Give us a break – surely November is too early for Christmas TV ads?

The Halloween masks hadn’t even made it back to the loft. The fireworks had yet to go off when it happened. Yep, Christmas ads started dropping left, right and centre. It started with M&S, although given the furore over that Instagram post, maybe they wish they hadn’t bothered, and was quickly followed by Argos, Freemans, and Asda.

Of course, November has traditionally always been the time when brands start airing their Christmas TV ads but this year there was something a little obscene about them starting on 1st November, when we hadn’t even got bonfire night out of the way. The phrase ‘indecent haste’ springs to mind.

And if brands had actually done their research, they would know a whopping 34% of Britons think it’s acceptable to air Christmas TV ads from the start of December, but only a lowly 14% think it’s okay from the beginning of November.

Having said that, it’s very much down to personal opinion when you think Christmas ads should start to be shown, so in the spirit of being even handed, we take a look at some of the pros and cons of showing ads early.

Start showing Christmas TV ads ASAP!!

There is no doubt the last few years have been hard for all of us, and what with the cost of living crisis, high interest rates, and all the horrors in the news, it’s not surprising we all need a little something to look forward to. And what could be better than Christmas!!

Sparkly lights, roaring fires, delicious food, carol singers, happy children, snow!! Okay, that’s straight from a Christmas ad, but that’s the whole point. Christmas ads give us hope that it really will be the most wonderful time of the year, when we can put our worries behind us and enjoy ourselves surrounded by family, friends and good food and drink.

And sorry, we kind of like the thought behind M&S’s ad this year.

People have accused them of undermining the spirit of Christmas, but the reality is Christmas is a stressful time, often made worse by the fact you spend the whole-time pleasing others and don’t have any time to yourself.  So, we say burn those Christmas cards!

As well as helping build up anticipation around Christmas, showing ads early also allows us to start thinking about the things we want to buy, which means we can start budgeting. Okay, it’s not great, that all packaging now seems to be Christmassy, especially if you aren’t buying it for Christmas, but buying stuff early rather than waiting until last-minute, does allow people to spread the financial burden. And maybe, just maybe, this helps them buy a few bits and bobs they wouldn’t have been able to otherwise.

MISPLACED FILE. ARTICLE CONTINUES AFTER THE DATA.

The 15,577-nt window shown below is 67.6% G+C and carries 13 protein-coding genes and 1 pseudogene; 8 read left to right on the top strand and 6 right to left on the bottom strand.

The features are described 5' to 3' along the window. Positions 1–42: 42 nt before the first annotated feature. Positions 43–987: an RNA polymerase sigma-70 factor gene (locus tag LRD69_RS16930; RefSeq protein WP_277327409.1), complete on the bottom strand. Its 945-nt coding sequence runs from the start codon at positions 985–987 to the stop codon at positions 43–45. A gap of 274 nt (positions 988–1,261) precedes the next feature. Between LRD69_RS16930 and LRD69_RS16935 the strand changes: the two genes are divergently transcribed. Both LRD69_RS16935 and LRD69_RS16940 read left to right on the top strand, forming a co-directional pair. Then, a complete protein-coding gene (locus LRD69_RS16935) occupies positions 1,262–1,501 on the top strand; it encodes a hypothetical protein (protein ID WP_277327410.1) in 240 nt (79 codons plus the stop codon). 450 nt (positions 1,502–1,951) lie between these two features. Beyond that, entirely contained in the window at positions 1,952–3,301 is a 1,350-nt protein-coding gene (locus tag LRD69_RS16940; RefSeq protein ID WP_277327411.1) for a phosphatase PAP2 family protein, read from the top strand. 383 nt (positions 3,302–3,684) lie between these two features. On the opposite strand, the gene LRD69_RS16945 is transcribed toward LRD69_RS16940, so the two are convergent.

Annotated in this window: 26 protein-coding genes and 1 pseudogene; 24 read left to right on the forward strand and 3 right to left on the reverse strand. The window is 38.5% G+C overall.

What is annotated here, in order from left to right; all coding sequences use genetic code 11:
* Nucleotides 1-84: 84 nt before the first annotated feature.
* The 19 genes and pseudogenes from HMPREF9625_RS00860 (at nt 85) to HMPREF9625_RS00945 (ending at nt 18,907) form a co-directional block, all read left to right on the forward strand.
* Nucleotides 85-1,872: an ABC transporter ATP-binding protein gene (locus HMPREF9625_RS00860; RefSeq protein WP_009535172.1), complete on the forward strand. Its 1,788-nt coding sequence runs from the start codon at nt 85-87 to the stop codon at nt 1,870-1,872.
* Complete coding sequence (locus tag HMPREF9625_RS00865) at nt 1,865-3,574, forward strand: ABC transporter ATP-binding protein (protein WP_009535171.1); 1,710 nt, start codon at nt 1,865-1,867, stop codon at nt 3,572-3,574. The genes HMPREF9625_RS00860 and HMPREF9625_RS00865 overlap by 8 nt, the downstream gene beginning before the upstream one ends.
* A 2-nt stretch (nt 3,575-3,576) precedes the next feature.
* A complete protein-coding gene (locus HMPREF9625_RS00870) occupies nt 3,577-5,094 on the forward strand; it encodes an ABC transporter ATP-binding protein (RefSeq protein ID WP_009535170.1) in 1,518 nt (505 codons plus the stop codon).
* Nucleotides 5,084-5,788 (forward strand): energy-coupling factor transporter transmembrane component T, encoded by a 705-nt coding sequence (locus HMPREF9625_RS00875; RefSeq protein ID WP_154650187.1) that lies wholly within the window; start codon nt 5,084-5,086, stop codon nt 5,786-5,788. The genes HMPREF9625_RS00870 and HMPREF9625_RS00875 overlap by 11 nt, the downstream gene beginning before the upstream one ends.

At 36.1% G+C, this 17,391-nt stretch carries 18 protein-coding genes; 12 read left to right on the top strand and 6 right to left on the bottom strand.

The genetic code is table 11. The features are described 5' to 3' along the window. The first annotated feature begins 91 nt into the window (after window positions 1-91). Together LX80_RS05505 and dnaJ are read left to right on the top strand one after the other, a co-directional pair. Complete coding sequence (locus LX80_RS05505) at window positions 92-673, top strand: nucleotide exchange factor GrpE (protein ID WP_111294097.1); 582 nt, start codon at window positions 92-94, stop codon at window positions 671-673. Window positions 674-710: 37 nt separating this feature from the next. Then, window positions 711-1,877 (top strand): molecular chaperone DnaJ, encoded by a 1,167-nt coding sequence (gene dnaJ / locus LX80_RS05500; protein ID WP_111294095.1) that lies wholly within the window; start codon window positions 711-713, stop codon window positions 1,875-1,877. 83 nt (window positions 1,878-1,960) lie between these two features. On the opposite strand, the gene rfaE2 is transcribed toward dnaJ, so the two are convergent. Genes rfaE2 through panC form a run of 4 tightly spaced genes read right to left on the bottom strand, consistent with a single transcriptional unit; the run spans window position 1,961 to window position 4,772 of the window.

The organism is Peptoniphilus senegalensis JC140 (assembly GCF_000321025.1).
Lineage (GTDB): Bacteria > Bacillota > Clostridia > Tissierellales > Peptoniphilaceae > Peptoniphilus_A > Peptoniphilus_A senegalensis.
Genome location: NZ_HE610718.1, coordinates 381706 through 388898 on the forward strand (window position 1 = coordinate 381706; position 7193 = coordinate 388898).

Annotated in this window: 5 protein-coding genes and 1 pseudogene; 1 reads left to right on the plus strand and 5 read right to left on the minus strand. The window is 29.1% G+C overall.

And we mustn’t forget the retail industry is still recovering from a difficult few years, so we can’t blame them for wanting to stand out from their competitors and reap the benefits of a longer shopping season.

Give us a break!

While there are lots of positives to Christmas TV advertising starting in early November, we can’t help feeling it’s too much, too soon. Yes, Christmas is great, but we’ve just had Halloween and Bonfire Night, and Black Friday is just around the corner.  We simply don’t need the pressure or stress of having to even think about Christmas or having the little ones (and the big ones, who are we trying to kid!) pester us for a whole 2 months to buy a certain something.

And yes, while it does give us time to budget and plan, we don’t need brands to remind us Christmas is around the corner, especially since they are the ones trying to take our money! In fact, you could argue people end up spending significantly more as they start to stock up now and then buy heaps more nearer the time. And let’s face it, the proliferation of Christmas ads this early on just underlines Christmas is all about consumerism rather than about love, family or, heaven forbid, Jesus.

But maybe the most damaging thing about Christmas ads being shown in early November is they create Christmas fatigue. Christmas is undoubtedly a special time, but when it’s rammed down your throat for a solid two months (and that doesn’t account for the fact Christmas goods seem to have been in the shops since Easter!), somehow it taints its appeal.

Obviously, for many brands advertising early (especially before Black Friday) is a strategic move to capture more market share, but we can’t help thinking that to really stand out

they should have waited until December, given so many companies have already launched their Christmas campaigns. And let’s face it, no matter how good the ad, nobody wants to see it over and over and over again (except possible Excitable Edgar, but that’s just us!)

We just hope this doesn’t herald the sign of things to come, with Christmas ads next year launching before we’ve even got Halloween out of the way or even worse just after Easter!